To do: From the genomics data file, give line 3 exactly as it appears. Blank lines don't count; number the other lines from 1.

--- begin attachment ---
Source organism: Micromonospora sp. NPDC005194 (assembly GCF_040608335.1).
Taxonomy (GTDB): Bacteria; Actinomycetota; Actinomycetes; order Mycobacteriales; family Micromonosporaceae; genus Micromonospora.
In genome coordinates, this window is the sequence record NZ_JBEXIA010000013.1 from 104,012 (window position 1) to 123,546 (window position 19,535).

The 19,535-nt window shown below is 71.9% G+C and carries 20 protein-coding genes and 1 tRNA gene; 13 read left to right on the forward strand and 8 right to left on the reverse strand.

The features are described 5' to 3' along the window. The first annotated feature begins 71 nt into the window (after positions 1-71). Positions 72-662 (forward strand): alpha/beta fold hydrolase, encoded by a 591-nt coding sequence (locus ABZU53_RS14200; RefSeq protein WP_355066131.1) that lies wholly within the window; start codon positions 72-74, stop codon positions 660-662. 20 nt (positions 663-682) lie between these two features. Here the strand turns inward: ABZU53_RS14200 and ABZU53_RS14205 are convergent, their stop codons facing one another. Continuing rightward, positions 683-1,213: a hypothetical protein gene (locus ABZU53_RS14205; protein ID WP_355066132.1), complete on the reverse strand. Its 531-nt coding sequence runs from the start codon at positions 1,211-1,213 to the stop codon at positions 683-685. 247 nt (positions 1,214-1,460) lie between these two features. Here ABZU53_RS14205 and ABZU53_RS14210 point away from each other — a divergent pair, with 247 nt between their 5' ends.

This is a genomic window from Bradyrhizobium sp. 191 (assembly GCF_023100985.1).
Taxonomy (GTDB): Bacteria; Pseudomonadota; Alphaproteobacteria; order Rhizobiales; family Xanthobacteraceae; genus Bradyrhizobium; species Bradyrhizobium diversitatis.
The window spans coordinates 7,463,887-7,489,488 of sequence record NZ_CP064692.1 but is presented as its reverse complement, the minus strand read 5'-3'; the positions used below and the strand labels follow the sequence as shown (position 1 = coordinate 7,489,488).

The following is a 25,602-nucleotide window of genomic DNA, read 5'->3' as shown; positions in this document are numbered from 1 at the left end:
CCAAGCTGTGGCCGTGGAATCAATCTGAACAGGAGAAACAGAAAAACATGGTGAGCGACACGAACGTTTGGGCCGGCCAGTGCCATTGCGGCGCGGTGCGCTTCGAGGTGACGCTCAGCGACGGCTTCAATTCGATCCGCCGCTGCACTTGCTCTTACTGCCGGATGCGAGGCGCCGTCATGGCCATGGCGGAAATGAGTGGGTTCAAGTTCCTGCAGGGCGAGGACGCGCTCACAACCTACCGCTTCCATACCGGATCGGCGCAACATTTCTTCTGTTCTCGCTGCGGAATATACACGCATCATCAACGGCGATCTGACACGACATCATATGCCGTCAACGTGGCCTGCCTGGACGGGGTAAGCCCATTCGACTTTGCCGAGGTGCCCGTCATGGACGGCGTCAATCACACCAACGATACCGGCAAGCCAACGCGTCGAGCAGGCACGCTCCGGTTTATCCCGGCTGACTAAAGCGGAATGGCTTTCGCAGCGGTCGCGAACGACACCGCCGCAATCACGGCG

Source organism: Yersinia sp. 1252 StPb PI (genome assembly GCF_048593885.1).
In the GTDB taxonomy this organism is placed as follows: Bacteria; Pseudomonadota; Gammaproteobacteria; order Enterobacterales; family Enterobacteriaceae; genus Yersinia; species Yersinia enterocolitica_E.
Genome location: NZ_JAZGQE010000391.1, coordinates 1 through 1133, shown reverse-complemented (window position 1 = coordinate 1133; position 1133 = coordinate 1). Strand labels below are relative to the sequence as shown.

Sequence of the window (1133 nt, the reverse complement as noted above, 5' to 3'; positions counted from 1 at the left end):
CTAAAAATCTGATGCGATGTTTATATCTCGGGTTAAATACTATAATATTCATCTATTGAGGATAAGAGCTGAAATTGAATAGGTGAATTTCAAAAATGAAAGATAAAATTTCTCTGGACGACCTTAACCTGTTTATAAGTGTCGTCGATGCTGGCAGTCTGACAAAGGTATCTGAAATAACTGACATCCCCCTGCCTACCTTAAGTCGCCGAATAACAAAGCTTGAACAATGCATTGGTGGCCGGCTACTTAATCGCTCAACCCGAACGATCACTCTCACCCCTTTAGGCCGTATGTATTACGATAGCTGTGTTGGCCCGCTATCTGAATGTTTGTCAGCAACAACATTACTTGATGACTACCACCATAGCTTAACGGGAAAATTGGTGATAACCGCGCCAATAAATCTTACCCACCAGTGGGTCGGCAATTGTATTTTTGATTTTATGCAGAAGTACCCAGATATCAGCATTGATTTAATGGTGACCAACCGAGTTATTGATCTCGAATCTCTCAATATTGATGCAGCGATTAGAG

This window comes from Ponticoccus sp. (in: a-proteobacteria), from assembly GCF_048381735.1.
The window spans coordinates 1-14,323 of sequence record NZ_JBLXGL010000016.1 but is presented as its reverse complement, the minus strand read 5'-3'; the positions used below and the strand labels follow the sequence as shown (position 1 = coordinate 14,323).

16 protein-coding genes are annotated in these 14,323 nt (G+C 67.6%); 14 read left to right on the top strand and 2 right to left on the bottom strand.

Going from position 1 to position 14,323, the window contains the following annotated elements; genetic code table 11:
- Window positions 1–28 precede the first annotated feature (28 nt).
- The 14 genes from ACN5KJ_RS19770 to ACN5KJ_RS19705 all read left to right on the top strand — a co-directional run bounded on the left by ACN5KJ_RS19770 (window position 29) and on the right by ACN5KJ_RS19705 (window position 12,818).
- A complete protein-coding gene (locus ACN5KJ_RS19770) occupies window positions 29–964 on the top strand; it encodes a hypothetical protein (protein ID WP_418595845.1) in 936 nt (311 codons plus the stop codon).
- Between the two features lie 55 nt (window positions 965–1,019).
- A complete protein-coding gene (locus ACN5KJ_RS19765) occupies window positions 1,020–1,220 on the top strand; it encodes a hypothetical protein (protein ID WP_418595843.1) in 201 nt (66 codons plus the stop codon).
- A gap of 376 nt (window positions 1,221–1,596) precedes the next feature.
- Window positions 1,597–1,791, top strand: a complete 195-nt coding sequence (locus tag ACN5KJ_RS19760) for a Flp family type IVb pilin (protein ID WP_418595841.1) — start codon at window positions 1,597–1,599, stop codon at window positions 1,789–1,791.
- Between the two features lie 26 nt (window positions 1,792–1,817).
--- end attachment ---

In genome coordinates, this window is the sequence record NZ_JBEXIA010000013.1 from 104,012 (window position 1) to 123,546 (window position 19,535).